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The Driftless Area

Most people don't know anything about the Driftless Area; they have never heard of it. But the story is rather interesting.

Glaciers avoided the area of Southwest Wisconsin, along with extreme Northwest Illinois, Northeast Iowa and Southeast Minnesota. Since the glaciers did not pulverize the area, it is like a little island of undisturbed topography in the middle of the primarily flat and scoured landscape of the Midwest.

This land-locked island is quite unique; filled with caves, cold-water springs, sinkholes and beautiful land formations. As a result, it is a unique biological area, with plants, insects, reptiles and mammals that are not normally seen in other areas of the Midwest.

Why is it called "Driftless"? Glaciers grind and pulverize the landscape on their slow move towards their destination, and along the way they pick up various sizes of fine sand and soil, up to small rocks and large boulders. As the glaciers melt, they leave this material, called "Glacial Drift". These are geological materials that traveled, or "drifted", from somewhere else and were deposited where the glacier left them. The Driftless Area has none of this "drift".... hence "driftless".  The geological materials in the Driftless area are the same materials that have been there for millions of years, only being eroded by the wind and water.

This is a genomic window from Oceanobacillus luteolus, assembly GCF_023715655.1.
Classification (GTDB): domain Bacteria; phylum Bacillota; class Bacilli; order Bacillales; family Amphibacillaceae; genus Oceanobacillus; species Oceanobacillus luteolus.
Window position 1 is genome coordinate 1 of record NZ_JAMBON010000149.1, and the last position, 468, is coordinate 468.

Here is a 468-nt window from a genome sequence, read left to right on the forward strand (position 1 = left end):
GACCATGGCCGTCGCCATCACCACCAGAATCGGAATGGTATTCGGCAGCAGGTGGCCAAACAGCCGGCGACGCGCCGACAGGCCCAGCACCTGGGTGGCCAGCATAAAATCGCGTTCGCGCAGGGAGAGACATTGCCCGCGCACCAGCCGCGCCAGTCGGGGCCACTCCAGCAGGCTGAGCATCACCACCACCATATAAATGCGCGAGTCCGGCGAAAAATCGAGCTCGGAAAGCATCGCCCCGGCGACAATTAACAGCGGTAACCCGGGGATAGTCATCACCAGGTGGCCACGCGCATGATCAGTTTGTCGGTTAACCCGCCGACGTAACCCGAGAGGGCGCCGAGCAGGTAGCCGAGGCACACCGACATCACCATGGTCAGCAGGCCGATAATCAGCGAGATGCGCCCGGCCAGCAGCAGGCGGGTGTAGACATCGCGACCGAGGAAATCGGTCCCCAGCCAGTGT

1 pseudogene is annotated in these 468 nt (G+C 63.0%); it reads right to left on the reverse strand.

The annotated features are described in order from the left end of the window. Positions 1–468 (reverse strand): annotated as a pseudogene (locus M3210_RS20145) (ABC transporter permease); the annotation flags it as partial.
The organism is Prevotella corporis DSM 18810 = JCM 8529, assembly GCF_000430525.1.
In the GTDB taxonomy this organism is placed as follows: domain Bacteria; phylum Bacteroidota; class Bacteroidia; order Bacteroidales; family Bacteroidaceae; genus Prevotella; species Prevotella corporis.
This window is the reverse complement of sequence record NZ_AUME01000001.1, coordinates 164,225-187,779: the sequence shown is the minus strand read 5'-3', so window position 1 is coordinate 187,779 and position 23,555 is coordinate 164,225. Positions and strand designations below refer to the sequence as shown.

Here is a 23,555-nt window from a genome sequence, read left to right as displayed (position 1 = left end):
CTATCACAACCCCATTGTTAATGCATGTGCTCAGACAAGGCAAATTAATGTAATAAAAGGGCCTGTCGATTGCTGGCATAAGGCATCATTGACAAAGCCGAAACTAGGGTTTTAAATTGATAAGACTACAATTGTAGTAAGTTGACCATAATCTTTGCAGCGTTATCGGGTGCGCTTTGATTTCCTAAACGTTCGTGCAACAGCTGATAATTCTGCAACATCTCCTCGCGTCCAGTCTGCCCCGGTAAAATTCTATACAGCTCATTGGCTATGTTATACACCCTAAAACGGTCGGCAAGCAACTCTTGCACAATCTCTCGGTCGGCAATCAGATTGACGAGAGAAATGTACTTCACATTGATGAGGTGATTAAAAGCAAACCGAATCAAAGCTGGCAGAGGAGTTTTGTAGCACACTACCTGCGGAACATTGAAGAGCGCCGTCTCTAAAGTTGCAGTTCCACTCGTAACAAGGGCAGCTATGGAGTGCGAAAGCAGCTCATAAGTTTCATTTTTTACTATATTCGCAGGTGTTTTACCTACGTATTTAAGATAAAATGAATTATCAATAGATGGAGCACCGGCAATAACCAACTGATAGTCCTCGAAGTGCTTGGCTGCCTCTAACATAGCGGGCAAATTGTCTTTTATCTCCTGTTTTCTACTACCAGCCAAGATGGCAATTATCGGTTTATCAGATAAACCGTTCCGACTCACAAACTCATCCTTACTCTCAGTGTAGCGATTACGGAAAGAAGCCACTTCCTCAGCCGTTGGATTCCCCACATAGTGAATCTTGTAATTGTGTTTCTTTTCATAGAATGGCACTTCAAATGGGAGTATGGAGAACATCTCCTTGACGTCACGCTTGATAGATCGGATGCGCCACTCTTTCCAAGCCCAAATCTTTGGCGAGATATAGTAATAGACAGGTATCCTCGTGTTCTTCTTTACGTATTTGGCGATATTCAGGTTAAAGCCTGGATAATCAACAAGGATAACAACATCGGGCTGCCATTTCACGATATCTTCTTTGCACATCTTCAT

Glaciers avoided the Driftless Area, so did not flatten and scour the land.

Driftless Glaciation.png
Wisconsin Topo Map with CWD Location.png

Clearwater Dells is located on the edge of the Driftless Area in the Black River Watershed

Glaciers avoided the Driftless Area, so did not flatten and scour the land.

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